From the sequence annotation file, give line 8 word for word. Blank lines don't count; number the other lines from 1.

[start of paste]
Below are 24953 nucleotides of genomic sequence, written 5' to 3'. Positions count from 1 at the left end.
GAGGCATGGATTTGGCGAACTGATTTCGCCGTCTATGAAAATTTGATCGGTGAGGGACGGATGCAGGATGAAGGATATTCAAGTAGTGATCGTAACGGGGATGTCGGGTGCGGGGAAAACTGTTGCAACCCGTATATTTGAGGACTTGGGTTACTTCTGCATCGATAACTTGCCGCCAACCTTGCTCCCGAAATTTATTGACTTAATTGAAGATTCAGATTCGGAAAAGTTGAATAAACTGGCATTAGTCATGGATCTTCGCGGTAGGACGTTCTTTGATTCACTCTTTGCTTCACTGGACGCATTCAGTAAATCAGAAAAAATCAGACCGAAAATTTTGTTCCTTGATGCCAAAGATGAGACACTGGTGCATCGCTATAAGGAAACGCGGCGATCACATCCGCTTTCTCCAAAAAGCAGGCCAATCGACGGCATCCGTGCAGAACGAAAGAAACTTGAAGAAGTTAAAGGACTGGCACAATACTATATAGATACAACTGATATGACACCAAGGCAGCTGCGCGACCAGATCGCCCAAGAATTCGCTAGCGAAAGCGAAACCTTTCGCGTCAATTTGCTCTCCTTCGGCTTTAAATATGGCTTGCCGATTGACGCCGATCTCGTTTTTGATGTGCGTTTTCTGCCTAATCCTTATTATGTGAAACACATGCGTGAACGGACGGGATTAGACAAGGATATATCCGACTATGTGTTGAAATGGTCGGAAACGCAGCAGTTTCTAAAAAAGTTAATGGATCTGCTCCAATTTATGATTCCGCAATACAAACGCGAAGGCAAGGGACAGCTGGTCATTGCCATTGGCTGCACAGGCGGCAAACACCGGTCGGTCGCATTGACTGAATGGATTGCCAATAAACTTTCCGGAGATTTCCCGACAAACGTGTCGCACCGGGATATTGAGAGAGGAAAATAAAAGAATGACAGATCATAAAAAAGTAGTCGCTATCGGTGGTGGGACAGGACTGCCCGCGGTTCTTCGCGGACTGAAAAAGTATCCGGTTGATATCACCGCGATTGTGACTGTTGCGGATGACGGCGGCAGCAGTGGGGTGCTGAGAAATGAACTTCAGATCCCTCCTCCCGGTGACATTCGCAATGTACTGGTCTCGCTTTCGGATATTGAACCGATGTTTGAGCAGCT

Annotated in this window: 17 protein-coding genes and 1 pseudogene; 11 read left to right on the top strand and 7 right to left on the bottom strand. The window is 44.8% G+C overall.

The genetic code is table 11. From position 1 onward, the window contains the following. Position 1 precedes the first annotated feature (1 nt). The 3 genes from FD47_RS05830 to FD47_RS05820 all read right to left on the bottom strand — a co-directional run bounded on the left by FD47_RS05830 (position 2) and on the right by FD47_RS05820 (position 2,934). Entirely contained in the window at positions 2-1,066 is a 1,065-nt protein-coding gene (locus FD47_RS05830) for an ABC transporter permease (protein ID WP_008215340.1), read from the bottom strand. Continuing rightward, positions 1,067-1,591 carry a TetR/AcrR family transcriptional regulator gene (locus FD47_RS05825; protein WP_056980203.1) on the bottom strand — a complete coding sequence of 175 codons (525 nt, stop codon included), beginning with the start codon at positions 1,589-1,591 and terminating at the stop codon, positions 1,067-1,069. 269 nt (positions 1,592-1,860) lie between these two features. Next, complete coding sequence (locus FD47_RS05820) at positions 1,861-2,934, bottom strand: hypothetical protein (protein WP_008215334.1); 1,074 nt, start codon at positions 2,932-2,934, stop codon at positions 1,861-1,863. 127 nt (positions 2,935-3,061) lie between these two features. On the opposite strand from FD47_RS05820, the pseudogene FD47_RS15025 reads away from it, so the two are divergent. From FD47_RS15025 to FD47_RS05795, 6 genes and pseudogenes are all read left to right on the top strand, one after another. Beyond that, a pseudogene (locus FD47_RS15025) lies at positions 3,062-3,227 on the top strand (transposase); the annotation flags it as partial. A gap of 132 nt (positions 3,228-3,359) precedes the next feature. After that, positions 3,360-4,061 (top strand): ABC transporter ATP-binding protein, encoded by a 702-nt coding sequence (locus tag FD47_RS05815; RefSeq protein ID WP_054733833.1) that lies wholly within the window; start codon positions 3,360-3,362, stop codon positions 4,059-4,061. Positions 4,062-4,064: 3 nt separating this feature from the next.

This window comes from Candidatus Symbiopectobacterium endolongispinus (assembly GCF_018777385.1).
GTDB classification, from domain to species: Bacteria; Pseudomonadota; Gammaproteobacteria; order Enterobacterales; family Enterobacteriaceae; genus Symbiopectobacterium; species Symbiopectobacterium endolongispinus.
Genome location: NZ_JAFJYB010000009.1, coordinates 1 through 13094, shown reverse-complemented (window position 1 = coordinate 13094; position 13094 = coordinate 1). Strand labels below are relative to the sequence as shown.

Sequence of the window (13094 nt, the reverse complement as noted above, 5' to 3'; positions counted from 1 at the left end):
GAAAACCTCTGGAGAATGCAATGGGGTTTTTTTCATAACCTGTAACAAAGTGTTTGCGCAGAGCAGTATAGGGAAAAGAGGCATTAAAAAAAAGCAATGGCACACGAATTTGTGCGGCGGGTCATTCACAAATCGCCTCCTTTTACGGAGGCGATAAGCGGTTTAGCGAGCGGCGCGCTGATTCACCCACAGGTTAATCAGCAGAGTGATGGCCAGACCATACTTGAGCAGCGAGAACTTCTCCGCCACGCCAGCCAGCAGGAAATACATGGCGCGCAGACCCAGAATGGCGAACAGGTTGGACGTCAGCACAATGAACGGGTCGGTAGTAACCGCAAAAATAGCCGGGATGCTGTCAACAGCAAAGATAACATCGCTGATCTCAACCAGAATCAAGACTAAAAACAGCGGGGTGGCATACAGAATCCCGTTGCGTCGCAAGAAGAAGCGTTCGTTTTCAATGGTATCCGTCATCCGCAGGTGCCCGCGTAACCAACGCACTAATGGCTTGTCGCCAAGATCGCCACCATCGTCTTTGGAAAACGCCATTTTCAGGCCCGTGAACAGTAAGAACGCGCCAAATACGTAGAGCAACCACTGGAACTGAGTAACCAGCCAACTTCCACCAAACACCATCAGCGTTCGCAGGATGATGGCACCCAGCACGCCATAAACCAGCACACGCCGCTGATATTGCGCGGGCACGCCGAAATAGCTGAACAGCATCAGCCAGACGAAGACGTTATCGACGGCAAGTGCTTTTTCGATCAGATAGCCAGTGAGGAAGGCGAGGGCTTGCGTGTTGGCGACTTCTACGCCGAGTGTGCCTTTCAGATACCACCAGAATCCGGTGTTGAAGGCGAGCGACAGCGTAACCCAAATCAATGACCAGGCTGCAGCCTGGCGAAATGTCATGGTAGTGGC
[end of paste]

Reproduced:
Sequence of the window (13094 nt, the reverse complement as noted above, 5' to 3'; positions counted from 1 at the left end):